Mid-October, and Britons, at least, can confidently consign a dismal summer to the past. The hardiest among us to take to open water for their exercise. I live beside the sea, and last winter during the depths of England’s third, mournful lockdown I beheld a strange sight – the water was full of swimmers. You could barely move for them. This was a new phenomenon; the North Sea never being that inviting even during the heights of summer. I don’t blame them of course – there was literally nothing else to do.
While I generally swim in the sea between April and October, I passed the time during that last shut-in winter prevaricating about what sort of equipment was necessary to take the plunge in cold weather. Luckily, by the time I finished researching what sort of neoprene gloves and socks I would need, it was spring again.
I am doubtful whether I will swim in the sea this winter – despite it being touted as a cure for almost every mental and physical health condition you could care to name. Partly because in the south of England there is a very real and scandalous sewage problem – Southern Water have been illegally dumping untreated sewage along the north Kent and south coasts for years; and continue to do so. And besides, I have learned to love the swimming pool.
Swimming pools hold a special place in the cultural imagination. They are nearly always sun-drenched, outdoors, glamorous. David Hockney’s 1967 painting A Bigger Splash speaks to a northern European yearning for the sun-lit mystique of Californian pools; bright, clean and modern. The 2015 film of the same name, set on the small Italian island of Pantelleria, re-uses the cinematic trope of the pool as deadly weapon, superlatively showcased in Billy Wilder’s 1950 Sunset Boulevard.
There are endless examples: Charlotte Rampling’s excellent turn as a frustrated writer in 2003’s slightly overcooked Swimming Pool; Deborah Levy’s unnerving 2011 novel, Swimming Home where the strange body in the pool is very much alive, but a portent of chaos nevertheless.
Then there are the more prosaic depictions of the suburban pool. John Cheever’s 1964 short story (and 1968 film starring Burt Lancaster) ‘The Swimmer’ famously depicts the gradual unfurling of protagonist Neddy Merrill’s psyche as he attempts, one Sunday afternoon in affluent New York suburbia, to swim eight miles home via ‘a string of swimming pools, a quasi-subterranean stream that curved across the county.’ A journey that starts out a delight with ‘prosperous men and women gathered by the sapphire-colored waters while caterer’s men in white coats passed them cold gin…’ ends in ignominy with Merrill ‘miserable, cold, tired, and bewildered’ outside his dark and deserted home.
The everyday municipal pool doesn’t feature much in this canon. There is less metaphor, and little mystery. Not breathtakingly cold or strikingly wild enough to boast about on social media; not complicated enough to require much in the way of exotic equipment (although a chlorine proof swimsuit is highly recommended unless you are an exhibitionist) – they are just simply there.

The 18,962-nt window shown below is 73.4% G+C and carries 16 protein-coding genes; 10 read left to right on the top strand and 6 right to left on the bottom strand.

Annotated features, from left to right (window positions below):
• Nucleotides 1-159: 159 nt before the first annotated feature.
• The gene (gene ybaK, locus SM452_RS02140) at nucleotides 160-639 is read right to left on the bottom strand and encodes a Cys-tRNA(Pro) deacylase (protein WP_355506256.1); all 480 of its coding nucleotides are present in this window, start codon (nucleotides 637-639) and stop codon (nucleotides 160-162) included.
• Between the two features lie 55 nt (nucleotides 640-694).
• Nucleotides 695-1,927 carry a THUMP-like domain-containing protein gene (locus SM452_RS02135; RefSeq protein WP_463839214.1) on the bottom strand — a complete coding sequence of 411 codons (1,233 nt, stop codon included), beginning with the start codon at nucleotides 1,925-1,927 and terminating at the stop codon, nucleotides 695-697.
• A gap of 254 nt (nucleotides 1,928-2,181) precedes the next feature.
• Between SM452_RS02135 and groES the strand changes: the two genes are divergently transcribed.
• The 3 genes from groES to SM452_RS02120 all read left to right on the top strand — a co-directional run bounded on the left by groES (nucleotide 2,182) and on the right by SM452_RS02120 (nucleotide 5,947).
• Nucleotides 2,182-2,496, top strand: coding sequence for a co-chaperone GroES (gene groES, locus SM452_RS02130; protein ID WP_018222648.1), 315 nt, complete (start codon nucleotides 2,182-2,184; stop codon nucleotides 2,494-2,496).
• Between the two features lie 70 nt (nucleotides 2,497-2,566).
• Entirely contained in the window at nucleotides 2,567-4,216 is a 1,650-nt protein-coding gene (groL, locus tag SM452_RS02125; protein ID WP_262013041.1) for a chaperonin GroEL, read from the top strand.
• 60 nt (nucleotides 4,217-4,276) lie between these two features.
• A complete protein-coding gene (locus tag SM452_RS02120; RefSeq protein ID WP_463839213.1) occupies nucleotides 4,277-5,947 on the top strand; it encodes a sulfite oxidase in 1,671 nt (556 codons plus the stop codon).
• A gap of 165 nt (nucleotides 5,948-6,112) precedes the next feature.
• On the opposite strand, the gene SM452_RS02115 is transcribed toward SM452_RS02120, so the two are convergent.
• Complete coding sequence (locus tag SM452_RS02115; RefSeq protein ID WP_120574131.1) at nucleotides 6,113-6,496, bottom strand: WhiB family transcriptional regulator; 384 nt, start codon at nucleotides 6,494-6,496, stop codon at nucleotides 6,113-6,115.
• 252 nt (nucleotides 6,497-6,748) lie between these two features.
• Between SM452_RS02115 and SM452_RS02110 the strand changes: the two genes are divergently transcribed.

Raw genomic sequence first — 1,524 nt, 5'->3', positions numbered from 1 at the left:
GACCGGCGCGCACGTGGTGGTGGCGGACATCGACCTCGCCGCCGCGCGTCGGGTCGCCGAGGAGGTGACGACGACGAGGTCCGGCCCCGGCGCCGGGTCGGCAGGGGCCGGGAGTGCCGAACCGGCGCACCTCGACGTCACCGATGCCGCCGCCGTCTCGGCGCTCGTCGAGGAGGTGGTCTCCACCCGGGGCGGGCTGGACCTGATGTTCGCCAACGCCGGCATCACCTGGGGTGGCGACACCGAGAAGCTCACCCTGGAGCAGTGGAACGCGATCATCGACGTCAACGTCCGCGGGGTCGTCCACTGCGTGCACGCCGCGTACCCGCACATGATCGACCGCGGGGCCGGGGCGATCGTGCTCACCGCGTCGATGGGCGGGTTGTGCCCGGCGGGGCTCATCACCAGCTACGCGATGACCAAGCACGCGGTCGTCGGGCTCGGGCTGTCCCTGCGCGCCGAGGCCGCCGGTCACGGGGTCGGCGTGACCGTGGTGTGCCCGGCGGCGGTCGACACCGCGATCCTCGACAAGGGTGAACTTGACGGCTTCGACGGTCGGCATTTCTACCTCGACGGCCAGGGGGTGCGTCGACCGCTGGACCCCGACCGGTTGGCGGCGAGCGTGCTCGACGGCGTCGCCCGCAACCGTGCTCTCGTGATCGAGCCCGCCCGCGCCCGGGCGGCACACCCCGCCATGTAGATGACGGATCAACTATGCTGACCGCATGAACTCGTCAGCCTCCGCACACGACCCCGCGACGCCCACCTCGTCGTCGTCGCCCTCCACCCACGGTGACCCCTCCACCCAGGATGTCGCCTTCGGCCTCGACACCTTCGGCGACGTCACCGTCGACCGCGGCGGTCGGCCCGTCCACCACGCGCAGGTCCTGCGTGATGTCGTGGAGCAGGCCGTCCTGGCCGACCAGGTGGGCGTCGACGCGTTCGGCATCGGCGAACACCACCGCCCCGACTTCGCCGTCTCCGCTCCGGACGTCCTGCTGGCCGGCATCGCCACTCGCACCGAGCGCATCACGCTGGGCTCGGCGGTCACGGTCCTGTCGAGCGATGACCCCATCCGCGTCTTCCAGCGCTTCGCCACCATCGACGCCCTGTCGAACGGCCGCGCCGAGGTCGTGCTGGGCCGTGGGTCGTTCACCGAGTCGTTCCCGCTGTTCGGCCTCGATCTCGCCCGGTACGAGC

This wasn’t always the case, of course. Municipal swimming pools, like so many things, came into being in the UK as a by-product of the Industrial Revolution. The first publicly-funded baths opened in Liverpool 1829, although entry prices were out of reach for the working-classes. A cholera outbreak and an 1846 Act of Parliament led to the creation of many more public baths for the urban masses living in cramped, unsanitary conditions. Golden ages of architecture and design have followed, including richly-decorated late Victorian and Edwardian buildings, and swooping, glamorous Art Deco examples such as the Grade II listed 1933 Smethwick Swimming Centre, just west of Birmingham.
Sadly, my local pool has no such uplifting architectural features, but it is at least, as the saying goes, fit for purpose. And there is both fascination and a dichotomy with remaining in a private mental space within a public setting: the swimming pool is people watching at its finest. I enjoy the spectacle, for example, of the woman who has made up her own stroke, a sort of underwater butterfly with front crawl legs. Inspired, I once tried to copy her but failed spectacularly.
Since lockdown eased and the pool re-opened, the lanes have descended into anarchy. The fast lane is, as usual, inhabited by men (it is always men I am afraid) who really enjoy making a splash. The middle lane is now, it seems, the slow lane, and as for the slow lane, I’m really not sure. It has become a watery social setting, a place to sit and gossip, or perhaps walk around in the shallow end – actual swimming is rarely practised here. I am aggrieved by this flagrant disregard for order, but I do my best, finding my annoyance at the behaviour of others slipping away with each meditative length I swim.
While the rest of the world enjoys wild swimming there I shall be, plodding quietly along the lanes, dreaming of one day swimming in Hockney’s bright modernist pools, or glittering blue Mediterranean ones – the finest public pool I have ever swum in is Monaco’s Rainer III Nautical Stadium, an Olympic-sized open-air edifice where, for just a few euros, you can briefly feel like one of the Principalities’ millionaires. One day, I shall return. I’d even take a dive into Cheever’s suburban metaphor.